Analyst: Apple’s Investors Don’t Like Secrets

Apple (NASDAQ:AAPL) needs to be more transparent to shareholders about its capital allocation plans and assure them it has their best interests in mind, Bernstein Research’s Toni Sacconaghi has said. According to the analyst, an immediate gesture of a payment in reaction to Greenlight Capital’s statement and the buzz surrounding the topic would not be enough to appease the company’s investors in the longer term.

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According to Sacconaghi, companies that have a very high and transparent use of cash, such as IBM (NYSE:IBM), have been rewarded in the marketplace despite low revenue growth. “Ultimately, we believe that the most important thing for Apple may be to be transparent that it is committed to returning cash to shareholders,” he writes in a note to clients on Monday.

The analyst suggests Apple announce it intends to return at least 50 percent or 70 percent of ongoing free cash flow to investors every year. Then, it can use a combination of vehicles, including dividends and preferred stock, and either borrow money or bring it back from overseas depending on prevailing interest rates and tax environment in order to pay investors.

The question of Apple’s big pile of cash—about $137 billion at the end of December — is colored by the fact that 70 percent of it is in international accounts, the analyst writes.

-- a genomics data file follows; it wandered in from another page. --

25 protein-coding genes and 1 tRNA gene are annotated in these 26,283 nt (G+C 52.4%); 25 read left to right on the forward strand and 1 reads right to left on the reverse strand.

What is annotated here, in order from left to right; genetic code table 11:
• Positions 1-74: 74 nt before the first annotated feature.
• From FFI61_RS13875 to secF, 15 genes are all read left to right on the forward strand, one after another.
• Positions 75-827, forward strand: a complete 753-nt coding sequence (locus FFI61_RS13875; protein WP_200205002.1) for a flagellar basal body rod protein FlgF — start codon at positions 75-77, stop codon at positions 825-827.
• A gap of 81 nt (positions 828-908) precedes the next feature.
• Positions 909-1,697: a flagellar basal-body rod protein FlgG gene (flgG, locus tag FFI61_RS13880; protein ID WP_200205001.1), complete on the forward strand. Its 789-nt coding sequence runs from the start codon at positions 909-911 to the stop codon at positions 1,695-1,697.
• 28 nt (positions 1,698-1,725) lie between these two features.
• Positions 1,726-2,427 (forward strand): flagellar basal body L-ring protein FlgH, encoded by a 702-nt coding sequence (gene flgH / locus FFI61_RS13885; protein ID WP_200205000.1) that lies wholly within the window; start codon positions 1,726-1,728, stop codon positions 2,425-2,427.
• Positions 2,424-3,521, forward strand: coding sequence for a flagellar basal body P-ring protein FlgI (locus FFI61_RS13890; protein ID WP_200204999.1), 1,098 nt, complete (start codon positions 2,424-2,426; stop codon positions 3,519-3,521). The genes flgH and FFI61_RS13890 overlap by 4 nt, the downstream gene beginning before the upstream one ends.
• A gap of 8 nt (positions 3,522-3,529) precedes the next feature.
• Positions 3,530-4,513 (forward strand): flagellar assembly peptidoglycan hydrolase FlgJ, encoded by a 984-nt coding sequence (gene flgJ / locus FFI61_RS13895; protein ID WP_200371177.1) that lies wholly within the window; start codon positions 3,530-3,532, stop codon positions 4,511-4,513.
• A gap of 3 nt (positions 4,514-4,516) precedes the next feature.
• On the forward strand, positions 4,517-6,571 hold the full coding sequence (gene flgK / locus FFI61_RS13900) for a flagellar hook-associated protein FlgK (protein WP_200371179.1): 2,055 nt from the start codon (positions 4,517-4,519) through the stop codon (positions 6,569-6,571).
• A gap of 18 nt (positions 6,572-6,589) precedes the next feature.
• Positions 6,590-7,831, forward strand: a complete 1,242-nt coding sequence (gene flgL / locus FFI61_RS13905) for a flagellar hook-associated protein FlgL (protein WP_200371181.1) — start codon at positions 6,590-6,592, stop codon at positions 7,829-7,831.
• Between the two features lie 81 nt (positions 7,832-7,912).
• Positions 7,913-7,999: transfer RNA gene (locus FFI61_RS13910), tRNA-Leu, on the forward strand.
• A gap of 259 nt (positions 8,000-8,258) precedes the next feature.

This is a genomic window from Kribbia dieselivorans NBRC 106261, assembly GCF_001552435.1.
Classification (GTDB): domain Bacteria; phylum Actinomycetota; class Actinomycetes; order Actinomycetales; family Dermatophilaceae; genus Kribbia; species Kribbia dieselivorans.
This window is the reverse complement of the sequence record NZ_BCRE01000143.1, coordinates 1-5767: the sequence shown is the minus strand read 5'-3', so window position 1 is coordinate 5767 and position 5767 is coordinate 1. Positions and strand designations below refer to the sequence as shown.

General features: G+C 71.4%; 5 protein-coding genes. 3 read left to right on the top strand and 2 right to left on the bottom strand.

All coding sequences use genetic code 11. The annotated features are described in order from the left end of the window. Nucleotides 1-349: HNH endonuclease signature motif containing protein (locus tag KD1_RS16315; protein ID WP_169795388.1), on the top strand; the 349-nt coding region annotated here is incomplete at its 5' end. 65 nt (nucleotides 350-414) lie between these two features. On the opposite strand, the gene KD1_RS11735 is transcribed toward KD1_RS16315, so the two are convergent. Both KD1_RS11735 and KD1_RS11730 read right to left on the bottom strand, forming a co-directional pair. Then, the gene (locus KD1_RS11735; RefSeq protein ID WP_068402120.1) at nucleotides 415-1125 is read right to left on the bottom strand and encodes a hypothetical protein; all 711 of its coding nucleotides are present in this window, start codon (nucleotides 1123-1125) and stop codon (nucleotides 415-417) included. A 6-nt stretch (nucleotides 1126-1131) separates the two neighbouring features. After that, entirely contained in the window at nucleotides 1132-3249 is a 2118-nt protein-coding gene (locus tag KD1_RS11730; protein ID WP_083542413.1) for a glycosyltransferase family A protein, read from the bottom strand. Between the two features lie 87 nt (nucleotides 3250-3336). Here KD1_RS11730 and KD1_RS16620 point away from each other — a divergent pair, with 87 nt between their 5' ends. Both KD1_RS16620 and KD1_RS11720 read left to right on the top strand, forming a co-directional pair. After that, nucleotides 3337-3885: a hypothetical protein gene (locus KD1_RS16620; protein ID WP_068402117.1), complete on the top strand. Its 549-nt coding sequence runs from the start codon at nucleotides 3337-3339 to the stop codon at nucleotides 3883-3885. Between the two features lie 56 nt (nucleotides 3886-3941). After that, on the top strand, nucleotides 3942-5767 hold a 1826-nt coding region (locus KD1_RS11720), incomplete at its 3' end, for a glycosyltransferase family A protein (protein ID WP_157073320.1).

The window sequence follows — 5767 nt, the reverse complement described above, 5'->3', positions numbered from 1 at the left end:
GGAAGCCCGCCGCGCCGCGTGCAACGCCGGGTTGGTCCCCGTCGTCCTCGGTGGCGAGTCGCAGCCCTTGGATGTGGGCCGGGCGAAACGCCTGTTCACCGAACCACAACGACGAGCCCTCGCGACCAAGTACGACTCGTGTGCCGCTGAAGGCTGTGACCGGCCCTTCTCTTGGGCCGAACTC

“Apple’s onshore cash is insufficient to meaningfully increase its payout … unless cash is repatriated or the company issues debt,” he writes. “For example, if Apple did issue $100 billion of preferred [stock] at 4 percent tomorrow [as suggested by Greenlight], the $4 billion in interest would more than use up U.S. cash generation unless the common dividend is cut, share repurchases halted, or Apple dips into current onshore cash.”

That’s because while Apple currently has $43 billion at home, its projected U.S.-based cash flow this year of $12.4 billion is $1 billion shy of the amount needed to cover its $10 billion in planned dividend payments and the one-third of its planned share repurchases of $10 billion, the analyst estimates.

“If Apple intends to keep issuing more preferred stock over time, it will ultimately need to find a vehicle to bring more cash onshore, otherwise a preferred issuance risks being viewed by investors as a one-time item,” he adds.

Sacconaghi, who has an Outperform rating and a $725 price target on Apple, also recognizes the transformation in the company’s shareholder cohort from growth funds to more value funds.

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